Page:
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to the said Thomas and Mary, all those tracts of land, known by the names of Hussoope or Ossabaw, Cowleygee or St. Catharine's, and Sapelo islands, with their appurtenances, &c. to the said Thomas and Mary his wife, their heirs and assigns, as long as the sun shall shine, or the waters run in the rivers, forever. Signed on the 4th day of the windy moon, corresponding with the 14th of December. It has been mentioned that a number of the settlers had become so much dissatisfied with the tenures on which they held their lands, that they had removed to Carolina: Bosomworth taking advantage of this feeble state of the country, by his avarice and ambition the whole colony was brought to the very brink of destruction. As the concerns of these settlements are closely connected with the affairs of Indian nations, it is impossible to attain proper views of the circumstances and situation of the people, without frequently taking notice of the relation in which they stood to their savage neighbors : a considerable branch of provincial commerce, as well as the safety of the colonists, depended on their friendship with Indians; and to avoid all danger from their savage temper, the exercise of a considerable share of prudence and courage was often requisite. This will appear more obvious from the following ocCurrenCC. It has been observed, that at an early period of the settlement of Georgia, during the time Gen.

Oglethorpe had the direction of public affairs, he had from motives of policy, treated an Indian, or rather half breed woman, called Mary Musgrove, afterwards Mary Mathews, with particular kindness and generosity. Finding that she had great influence amongst the Creeks, and understood their language, he made use of her as an interpreter, in order the more easily to form treaties of alliance with them ; allowing her for her services an hundred pounds sterling a year. Thomas Bosomworth, who was chaplain to Oglethorpe's regiment, had married this woman, accepted a tract of land from the crown, and settled in the province. He now determined that his wife should assert her claim to the islands of St. Catharine’s, Ossabaw and Sapelo, which had been allotted by treaty to the Indians, as part of their hunting lands. To stock them, this reverend gentleman had purchased cattle from the planters of Carolina, from whom he had obtained credit to a considerable amount. The stock not proving so productive as the proud ambitious clergyman ex

pected, he adopted this extraordinary method of attaining to future greatness and acquiring a for

tune: he encouraged his wife into the pretence

of being the elder sister of Malatche, and of hav

ing descended in a maternal line from an In

dian king, who held from nature the whole ter.

ritories of the Creeks; and Bosomworth now

persuaded her to assert her right to them, as su

perior not only to that of the trustees, but also o

that of the king. Accordingly Mary assumed the title of an independent empress, disavowing all subjection or allegiance to the king of GreatBritain, otherwise than by way of treaty and alliance, such as one independent sovereign might voluntarily enter into with another: a meeting of all the Creeks was summoned, to whom Mary made a long speech, in which she set forth the justice of her claim, and the great injury she and her beloved subjects had sustained by the loss of their territories, and urged them to a defence of their rights by force of arms. The Indians were fired with rage at the idea of such indignity, and to a man pledged themselves to stand by her to the last drop of their blood in defence of her royal person and their lands; in consequence of which queen Mary, escorted by a large body of her savage subjects, set out for Savannah, to demand from the president and council, a formal acknowledgment of her rights in the province. A messenger was despatched to notify to the president, the royal family’s approach, and that Mary had assumed her right and title of sovereignty over the whole territories of the upper and lower Creeks, and to demand that all the lands south of Savannah river should be relinquished without loss of time : that she was the hereditary and rightful queen of both nations, and could command the whole force of her tribe, and in case of refusal she had determined to extirpate the whole settlement.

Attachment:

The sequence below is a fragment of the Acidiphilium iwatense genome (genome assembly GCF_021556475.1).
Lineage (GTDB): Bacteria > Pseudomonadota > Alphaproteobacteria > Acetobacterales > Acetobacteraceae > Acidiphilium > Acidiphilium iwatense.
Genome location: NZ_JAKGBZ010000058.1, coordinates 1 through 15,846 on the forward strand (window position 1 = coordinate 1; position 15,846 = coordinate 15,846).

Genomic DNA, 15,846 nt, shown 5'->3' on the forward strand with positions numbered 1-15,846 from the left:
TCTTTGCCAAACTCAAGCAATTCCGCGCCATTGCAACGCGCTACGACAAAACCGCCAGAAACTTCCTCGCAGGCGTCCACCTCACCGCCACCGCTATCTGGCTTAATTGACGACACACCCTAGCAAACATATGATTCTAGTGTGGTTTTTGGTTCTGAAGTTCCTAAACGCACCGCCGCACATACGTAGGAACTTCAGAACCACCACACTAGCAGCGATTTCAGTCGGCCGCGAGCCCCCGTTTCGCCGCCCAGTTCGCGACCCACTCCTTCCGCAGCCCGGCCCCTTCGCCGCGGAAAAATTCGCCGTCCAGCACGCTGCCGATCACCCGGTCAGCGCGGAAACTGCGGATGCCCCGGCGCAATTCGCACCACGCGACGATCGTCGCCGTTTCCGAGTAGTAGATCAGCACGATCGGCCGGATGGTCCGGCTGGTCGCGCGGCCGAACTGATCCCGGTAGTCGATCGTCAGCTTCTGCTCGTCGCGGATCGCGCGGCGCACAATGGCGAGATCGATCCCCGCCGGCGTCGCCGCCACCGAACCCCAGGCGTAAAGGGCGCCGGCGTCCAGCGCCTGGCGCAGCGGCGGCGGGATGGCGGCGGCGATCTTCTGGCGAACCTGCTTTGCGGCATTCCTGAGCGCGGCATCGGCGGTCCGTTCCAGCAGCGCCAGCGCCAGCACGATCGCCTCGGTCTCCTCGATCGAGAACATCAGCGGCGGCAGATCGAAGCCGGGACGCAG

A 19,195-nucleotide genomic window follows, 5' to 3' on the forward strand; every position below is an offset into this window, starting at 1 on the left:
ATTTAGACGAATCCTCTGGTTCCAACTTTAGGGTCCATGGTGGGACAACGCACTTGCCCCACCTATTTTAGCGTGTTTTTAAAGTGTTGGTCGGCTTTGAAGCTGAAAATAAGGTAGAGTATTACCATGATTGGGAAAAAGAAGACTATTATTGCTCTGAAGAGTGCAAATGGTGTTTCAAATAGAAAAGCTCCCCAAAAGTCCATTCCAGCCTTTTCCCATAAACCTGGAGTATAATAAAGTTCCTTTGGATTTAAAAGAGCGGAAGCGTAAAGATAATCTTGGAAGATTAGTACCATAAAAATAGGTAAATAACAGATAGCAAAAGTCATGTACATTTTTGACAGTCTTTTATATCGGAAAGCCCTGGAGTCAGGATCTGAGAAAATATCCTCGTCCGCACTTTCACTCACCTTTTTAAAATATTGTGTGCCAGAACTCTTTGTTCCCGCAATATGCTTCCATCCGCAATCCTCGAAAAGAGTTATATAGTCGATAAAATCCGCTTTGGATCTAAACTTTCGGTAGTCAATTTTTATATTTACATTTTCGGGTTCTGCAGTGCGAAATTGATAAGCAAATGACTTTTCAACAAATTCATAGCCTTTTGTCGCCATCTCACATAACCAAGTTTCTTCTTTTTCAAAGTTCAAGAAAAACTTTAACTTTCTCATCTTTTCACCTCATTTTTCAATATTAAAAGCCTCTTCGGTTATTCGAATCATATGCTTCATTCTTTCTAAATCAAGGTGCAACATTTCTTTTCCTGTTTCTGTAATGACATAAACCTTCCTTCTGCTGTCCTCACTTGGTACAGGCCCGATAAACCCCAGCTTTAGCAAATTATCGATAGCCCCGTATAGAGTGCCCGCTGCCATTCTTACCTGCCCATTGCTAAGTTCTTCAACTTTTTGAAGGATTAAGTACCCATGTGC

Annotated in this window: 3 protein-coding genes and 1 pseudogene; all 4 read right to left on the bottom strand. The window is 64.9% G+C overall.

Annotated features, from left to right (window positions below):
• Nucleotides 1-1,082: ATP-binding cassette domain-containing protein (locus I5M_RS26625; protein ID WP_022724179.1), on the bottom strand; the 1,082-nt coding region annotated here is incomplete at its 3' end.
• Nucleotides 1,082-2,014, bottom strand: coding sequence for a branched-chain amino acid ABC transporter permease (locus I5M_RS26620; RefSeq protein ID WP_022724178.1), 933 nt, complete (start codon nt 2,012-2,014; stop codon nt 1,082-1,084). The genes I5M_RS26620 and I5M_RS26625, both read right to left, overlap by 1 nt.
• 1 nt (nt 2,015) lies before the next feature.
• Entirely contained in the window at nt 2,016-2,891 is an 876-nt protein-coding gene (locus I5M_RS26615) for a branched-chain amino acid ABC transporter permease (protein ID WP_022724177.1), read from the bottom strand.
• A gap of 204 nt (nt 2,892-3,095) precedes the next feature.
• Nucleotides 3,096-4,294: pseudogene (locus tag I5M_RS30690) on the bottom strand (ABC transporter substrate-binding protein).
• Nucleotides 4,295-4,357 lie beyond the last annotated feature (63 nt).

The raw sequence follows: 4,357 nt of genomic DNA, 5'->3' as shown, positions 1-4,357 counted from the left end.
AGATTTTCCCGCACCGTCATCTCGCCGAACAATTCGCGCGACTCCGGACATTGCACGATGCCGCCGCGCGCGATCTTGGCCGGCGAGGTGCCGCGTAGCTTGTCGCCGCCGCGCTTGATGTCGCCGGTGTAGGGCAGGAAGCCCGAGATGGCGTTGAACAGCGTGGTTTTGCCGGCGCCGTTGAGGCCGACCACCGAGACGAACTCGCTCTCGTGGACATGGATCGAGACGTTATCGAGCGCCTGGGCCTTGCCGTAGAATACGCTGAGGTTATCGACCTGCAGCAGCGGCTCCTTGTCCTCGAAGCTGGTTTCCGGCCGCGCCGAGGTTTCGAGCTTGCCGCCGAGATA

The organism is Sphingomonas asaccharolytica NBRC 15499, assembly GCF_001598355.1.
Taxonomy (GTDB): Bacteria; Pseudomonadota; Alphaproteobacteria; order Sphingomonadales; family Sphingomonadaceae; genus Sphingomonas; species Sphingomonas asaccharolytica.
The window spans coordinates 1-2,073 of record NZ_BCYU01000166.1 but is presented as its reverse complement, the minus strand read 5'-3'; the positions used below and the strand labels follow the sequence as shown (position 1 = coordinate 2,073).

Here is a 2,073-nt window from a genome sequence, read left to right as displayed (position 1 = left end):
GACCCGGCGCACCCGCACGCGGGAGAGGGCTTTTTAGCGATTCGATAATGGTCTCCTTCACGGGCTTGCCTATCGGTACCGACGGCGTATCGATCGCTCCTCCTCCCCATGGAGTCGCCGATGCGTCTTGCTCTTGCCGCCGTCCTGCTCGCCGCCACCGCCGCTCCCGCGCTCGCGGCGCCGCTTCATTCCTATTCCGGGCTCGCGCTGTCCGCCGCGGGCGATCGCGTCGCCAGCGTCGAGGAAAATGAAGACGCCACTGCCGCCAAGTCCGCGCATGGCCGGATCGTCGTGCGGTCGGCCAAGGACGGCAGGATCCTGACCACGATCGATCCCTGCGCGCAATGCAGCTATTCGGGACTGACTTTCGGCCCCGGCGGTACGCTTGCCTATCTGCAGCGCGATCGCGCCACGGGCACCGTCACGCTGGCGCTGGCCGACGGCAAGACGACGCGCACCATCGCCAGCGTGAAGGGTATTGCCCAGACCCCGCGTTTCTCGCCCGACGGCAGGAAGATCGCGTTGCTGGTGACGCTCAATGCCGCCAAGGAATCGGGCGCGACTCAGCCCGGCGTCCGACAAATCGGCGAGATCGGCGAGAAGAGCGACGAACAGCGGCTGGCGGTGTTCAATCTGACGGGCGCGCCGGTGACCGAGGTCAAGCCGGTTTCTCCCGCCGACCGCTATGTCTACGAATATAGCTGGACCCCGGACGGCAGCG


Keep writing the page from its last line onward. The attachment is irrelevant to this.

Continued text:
President Stephens and his council, alarmed at her high pretensions and bold threats, and sensi. ble of her influence with the Indians, from her having been made a woman of consequence as an interpreter, were not a little embarrassed what steps to take for the public safety : they thought it best to use soft and healing measures until an opportunity might offer, of privately laying hold of her and shipping her off to England. In the mean time the militia were ordered to hold them. selves in readiness to march to Savannah, at the shortest notice. The town was put in the best possible state of defence, but its whole force amounted to only one hundred and seventy men, able to bear arms: a message was sent to Mary, while she was yet several miles distant from Savannah at the head of her mighty host, to know whether she was serious in such wild pretensions, and to try the influence of persuasion to induce her to dismiss her followers and drop her auda. cious design; but finding her inflexible and resolute, the president resolved to put on a bold countenance, and receive the savages with firmness and resolution. The militia were ordered under arms to overawe them as much as possible, and as the Indians entered the town, captain Noble Jones at the head of a troop of horse stopped them, and demanded whether their visit was with hostile or friendly intentions; but receiving no satisfactory answer, he ordered them to ground their arms, declaring that he had orders not to suffer one armed Indian to set foot in the town, and that he was determined to enforce the orders at the risk of his own life and that of his troops. The savages with great reluctance submitted, and accordingly Thomas Bosomworth, in his canonical robes with his queen by his side, followed by the kings and chiefs according to rank, marched into the town on the 20th of July, making a most formidable appearance.— The inhabitants were struck with terror at the sight of this ferocious tribe of savages. When they advanced to the parade, they found the militia drawn up under arms to receive them, by whom they were saluted with fifteen cannon, and conducted to the president’s house. Bosomworth being ordered to withdraw, the Indian chiefs in a friendly manner, were required to declare their intention in paying this visit in so large a body, without being sent for by any person in authority : the warriors, as they had been instructed, answered that Mary was to speak for them, and that they would abide by whatever she said; that they had heard that she was to be sent like a captive over the great waters, and they were come to know on what account they were to lose their queen ; that they intended no harm, and begged that their arms might be restored to them ; and after consulting with Bosomworth and his wife, they would return and amicably settle all public affairs. To please them their guns were accordingly returned, but strict orders were issued to